Definition of derisively in US English:

derisively

adverb

  • In a manner expressing contempt or ridicule.

    ‘she snorted derisively at him’
    ‘they derisively referred to clients as muppets’
    • ‘Anderson speaks derisively about the rock and pop mainstream.’
    • ‘So he wrote an initiative, and to the surprise of the civic establishment which derisively opposed it, it passed handily.’
    • ‘Williams remained true to that promise, and his defensive mistakes almost always were greeted derisively by Boston fans.’
    • ‘Among the benefits of being part of what he derisively terms "Old Europe" is an overriding sense of history, a quality for which America is not generally known.’
    • ‘Most of his films were often butchered by producers and distributors, hideously dubbed and derisively reviewed.’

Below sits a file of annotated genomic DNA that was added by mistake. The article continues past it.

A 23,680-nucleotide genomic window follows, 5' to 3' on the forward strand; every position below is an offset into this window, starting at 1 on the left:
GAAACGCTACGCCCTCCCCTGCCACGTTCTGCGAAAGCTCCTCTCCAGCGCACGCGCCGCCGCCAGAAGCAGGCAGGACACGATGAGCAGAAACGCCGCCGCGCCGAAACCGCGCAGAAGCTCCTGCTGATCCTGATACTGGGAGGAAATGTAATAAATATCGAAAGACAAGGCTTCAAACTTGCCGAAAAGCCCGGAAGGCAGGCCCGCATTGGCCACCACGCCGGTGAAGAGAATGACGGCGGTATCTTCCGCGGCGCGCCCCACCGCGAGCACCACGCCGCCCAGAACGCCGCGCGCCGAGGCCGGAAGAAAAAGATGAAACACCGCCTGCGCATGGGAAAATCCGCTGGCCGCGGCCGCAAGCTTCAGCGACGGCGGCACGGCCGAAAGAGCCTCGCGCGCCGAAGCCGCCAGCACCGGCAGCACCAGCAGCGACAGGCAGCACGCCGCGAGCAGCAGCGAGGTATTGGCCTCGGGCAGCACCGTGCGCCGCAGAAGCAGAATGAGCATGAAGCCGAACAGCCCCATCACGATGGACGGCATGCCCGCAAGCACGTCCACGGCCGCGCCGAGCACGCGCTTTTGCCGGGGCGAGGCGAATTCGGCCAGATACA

• ‘Last year when he first announced he was running, I used to derisively call him the rookie.’
    • ‘They were attacked from the left and derisively labeled "neoconservatives."’
    • ‘A group of the boy's friends stood behind the two, laughing derisively at Mike's plight.’
    • ‘Throughout the 1980s, most of these pundits derisively condemned Reagan's policies.’
    • ‘The market economy derisively tramples our identity in God and Christ, and for good reason.’

Pronunciation

derisively

/dəˈraɪsɪvli//dəˈrīsivlē/